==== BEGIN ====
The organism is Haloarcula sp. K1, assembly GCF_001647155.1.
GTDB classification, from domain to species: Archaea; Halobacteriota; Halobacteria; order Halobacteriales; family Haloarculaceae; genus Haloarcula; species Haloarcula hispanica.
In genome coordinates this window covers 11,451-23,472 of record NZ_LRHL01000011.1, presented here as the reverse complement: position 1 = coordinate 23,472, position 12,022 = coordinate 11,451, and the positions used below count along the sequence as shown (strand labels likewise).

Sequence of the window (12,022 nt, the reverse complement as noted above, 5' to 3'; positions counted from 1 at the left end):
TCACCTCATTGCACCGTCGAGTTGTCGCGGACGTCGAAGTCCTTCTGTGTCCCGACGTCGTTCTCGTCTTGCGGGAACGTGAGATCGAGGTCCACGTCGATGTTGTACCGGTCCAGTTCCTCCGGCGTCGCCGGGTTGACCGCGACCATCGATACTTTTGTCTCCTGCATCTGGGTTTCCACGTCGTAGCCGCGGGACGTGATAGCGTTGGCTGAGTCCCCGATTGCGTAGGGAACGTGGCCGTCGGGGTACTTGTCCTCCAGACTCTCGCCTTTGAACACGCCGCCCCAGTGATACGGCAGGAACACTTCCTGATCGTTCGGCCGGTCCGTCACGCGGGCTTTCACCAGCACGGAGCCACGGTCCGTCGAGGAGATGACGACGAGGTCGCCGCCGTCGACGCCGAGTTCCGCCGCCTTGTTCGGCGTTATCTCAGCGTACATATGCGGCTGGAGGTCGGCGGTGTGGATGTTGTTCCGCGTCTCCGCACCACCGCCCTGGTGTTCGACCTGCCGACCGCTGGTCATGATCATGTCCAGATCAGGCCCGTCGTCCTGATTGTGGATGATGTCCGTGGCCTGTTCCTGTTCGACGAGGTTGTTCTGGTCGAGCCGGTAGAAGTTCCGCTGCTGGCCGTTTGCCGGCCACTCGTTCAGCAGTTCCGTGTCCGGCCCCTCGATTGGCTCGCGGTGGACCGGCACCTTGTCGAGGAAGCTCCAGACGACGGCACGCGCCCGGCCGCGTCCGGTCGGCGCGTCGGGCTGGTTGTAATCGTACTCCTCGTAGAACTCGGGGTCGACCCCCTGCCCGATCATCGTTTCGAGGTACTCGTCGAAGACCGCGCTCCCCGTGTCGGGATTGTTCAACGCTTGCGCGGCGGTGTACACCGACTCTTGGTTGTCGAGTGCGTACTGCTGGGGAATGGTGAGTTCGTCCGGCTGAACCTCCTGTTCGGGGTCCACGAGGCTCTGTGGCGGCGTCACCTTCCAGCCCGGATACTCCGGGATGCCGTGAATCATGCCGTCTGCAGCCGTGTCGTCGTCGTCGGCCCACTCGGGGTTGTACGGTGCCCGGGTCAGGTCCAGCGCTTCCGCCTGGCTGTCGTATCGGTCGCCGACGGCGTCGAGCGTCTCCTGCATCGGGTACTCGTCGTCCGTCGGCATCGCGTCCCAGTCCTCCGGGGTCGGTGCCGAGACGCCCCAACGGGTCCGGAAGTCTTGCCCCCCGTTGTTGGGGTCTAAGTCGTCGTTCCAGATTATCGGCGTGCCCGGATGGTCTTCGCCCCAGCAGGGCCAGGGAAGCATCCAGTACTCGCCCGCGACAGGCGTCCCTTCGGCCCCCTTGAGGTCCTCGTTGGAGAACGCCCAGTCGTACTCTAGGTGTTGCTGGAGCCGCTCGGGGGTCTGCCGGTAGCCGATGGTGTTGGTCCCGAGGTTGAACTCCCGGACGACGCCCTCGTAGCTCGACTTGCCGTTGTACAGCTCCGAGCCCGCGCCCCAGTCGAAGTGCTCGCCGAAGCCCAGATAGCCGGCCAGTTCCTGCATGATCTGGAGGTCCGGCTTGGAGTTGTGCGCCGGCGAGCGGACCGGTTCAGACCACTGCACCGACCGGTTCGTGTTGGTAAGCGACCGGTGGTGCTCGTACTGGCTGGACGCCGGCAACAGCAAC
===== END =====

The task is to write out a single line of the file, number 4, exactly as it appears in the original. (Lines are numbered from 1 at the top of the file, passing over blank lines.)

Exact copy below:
Sequence of the window (12,022 nt, the reverse complement as noted above, 5' to 3'; positions counted from 1 at the left end):